He guides them when they’re lost, he fights off predators, and they know his voice. 

They follow him, and they trust that with him they’ll be safe. 

That’s what God is to us. He is our good shepherd, and we are his faithful sheep.

“I am the good shepherd. The good shepherd lays down His life for the sheep.”

John 10:11

Jesus laid down His life for us, sacrificing His life so that we may live. He saved us when the goodness and loving kindness of the Lord appeared.

We’re Commanded to do Good

We are commanded in Luke 6:27, Romans 12:21, Galatians 6:9, and 1 Peter 2:12 (to name a few) to do good deeds and to be known by our goodness to others. 

But if God alone is good, then how can we obey His command to be good?

How can we possibly be good if God and God alone is the only one who can be deemed as “good?”

We need to understand one concept that gets misinterpreted by thousands of non-Christians and Christians alike.

God isn’t commanding us to be good. He is commanding us to do good.

We, as fallible humans, are susceptible to sin. We grow and learn what is acceptable and good, but we can never be good itself.

This is why God is the only one capable of being good. He is unchangeable in his being, wisdom, power, holiness, justice, goodness, and truth.

“For I the Lord do not change”

Mal 3:6a

So, how do we, as fallible christians, do good?

We do good deeds the same way we love, the same way we practice patience, discernment, kindness, or any other virtue of the character of God.

We are made in the image of God and thus have the capability to do good, through Him.

And the best way to understand the character of God is by developing a relationship with Him and studying His word.

Apart from God nothing can be truly good, but with Him we can at least do good. 

How do we do Good?

There are a few passages of scripture that illustrate for us what goodness ought to look like.

1 Peter 1:5-8 is one of those passages that help with recognizing goodness: 

For this very reason, make every effort to supplement your faith with virtue, and virtue with knowledge, and knowledge with self-control, and self-control with steadfastness, and steadfastness with godliness, and godliness with brotherly affection, and brotherly affection with love. For if these qualities are yours and are increasing, they keep you from being ineffective or unfruitful in the knowledge of our Lord Jesus Christ.

Goodness doesn’t stand on its own. 

It is built up of so many other qualities that work together to create goodness. 

In other words, goodness comes out of virtue, knowledge, self-control, steadfastness, godliness, brotherly affection, and love. These seven characteristics build a biblical definition for the moral quality of “good.”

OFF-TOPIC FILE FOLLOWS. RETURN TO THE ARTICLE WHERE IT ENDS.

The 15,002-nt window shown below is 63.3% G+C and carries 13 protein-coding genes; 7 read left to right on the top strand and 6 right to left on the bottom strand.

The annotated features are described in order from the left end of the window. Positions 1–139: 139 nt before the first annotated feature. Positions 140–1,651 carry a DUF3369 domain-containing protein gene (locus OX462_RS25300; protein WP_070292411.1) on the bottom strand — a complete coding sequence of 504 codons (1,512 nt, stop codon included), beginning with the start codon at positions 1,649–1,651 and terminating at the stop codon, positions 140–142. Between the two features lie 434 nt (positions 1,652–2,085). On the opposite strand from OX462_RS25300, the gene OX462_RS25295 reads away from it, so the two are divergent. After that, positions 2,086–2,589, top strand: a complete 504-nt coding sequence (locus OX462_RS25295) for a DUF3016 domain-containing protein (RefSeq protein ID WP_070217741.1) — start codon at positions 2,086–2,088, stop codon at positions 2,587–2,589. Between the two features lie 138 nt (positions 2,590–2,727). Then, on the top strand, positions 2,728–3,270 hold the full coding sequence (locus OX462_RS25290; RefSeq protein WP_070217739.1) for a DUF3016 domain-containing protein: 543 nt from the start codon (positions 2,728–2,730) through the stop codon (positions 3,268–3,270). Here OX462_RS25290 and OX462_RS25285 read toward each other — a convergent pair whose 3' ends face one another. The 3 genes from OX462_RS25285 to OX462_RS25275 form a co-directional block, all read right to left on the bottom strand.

Romans 12:9-21 spells out the “Marks of the True Christian,” concluding with the verse “Do not be overcome by evil, but overcome evil with good.” 

This insinuates that the Marks of the True Christian are the good that overcomes evil. 

The basic theme of the whole section is unity

  • Caring for those who need it 
  • Rejoicing with those who rejoice
  • Weeping with those who weep 
  • Forgiving those who’ve fallen

The passage also says to outdo one another in showing honor, to rejoice in hope, be patient in tribulation, and to be constant in prayer.

Trust in the Lord and Do Good

“Trust in the Lord and do good; well in the land and befriend faithfulness. Delight yourself in the Lord, and He will give you the desires of your heart.”

Psalm 37:3-4

Nothing, not one single thing that we are called to do by Christ is possible without His Spirit. 

He is our Shepherd, guiding us toward the Father, bearing suffering and temptation for our sakes, and sacrificing Himself for us

If we trust in Him, we can obey His commands. If we dwell in His promises, hold onto His faithfulness, and delight ourselves in Him above all else, He will give us the desires of our hearts. He will give us the desire to obey Him, to love Him, to enjoy Him, and to do good.

Christ is the ultimate example of good, and how better to honor that than to pray to Him for guidance. 

A Prayer for all us Mountain Goats

I sincerely pray that all of you would desire to do good. I pray that the God of all goodness and righteousness would shine His Spirit inside of you so powerfully, and so brightly, that you can’t be blind to His beautiful glory. 

I also pray for your safety, your health, and your families during this time of uncertainty. We are not under the power of this virus, for God is above all things, but it is still a scary situation that we are facing and I pray that you can find joy, hope, and peace every day. 

I pray that this time of isolation becomes a time of reuniting between your mind and God. I pray that through all of this, Christians around the world would be praying for each other, building each other up, and looking upward to God.

Lydia Cannon

Christian, Writer, Coffee Addict

Don’t forget to check out the Recommendations page for links to other Christian organizations and Bible study tools!